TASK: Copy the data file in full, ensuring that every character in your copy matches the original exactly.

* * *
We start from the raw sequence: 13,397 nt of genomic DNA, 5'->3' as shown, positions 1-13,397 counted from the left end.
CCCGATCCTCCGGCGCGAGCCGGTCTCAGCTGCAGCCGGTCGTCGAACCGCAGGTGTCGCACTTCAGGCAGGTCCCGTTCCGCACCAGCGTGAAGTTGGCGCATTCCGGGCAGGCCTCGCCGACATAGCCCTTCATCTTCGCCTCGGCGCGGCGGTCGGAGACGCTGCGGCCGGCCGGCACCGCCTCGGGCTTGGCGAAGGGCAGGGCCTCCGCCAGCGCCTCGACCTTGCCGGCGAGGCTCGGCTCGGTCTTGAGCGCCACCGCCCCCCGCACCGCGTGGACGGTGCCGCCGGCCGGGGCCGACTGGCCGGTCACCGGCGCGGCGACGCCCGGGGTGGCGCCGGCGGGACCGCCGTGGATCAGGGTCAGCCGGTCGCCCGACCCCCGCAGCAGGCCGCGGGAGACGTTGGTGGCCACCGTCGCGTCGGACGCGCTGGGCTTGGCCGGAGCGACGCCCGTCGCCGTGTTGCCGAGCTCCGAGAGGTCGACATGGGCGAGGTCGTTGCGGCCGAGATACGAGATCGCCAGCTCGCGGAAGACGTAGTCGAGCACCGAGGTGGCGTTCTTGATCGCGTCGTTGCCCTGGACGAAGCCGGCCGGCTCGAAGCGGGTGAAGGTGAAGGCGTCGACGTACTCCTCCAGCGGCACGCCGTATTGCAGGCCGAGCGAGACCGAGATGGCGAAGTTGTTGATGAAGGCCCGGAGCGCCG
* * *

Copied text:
We start from the raw sequence: 13,397 nt of genomic DNA, 5'->3' as shown, positions 1-13,397 counted from the left end.
CCCGATCCTCCGGCGCGAGCCGGTCTCAGCTGCAGCCGGTCGTCGAACCGCAGGTGTCGCACTTCAGGCAGGTCCCGTTCCGCACCAGCGTGAAGTTGGCGCATTCCGGGCAGGCCTCGCCGACATAGCCCTTCATCTTCGCCTCGGCGCGGCGGTCGGAGACGCTGCGGCCGGCCGGCACCGCCTCGGGCTTGGCGAAGGGCAGGGCCTCCGCCAGCGCCTCGACCTTGCCGGCGAGGCTCGGCTCGGTCTTGAGCGCCACCGCCCCCCGCACCGCGTGGACGGTGCCGCCGGCCGGGGCCGACTGGCCGGTCACCGGCGCGGCGACGCCCGGGGTGGCGCCGGCGGGACCGCCGTGGATCAGGGTCAGCCGGTCGCCCGACCCCCGCAGCAGGCCGCGGGAGACGTTGGTGGCCACCGTCGCGTCGGACGCGCTGGGCTTGGCCGGAGCGACGCCCGTCGCCGTGTTGCCGAGCTCCGAGAGGTCGACATGGGCGAGGTCGTTGCGGCCGAGATACGAGATCGCCAGCTCGCGGAAGACGTAGTCGAGCACCGAGGTGGCGTTCTTGATCGCGTCGTTGCCCTGGACGAAGCCGGCCGGCTCGAAGCGGGTGAAGGTGAAGGCGTCGACGTACTCCTCCAGCGGCACGCCGTATTGCAGGCCGAGCGAGACCGAGATGGCGAAGTTGTTGATGAAGGCCCGGAGCGCCG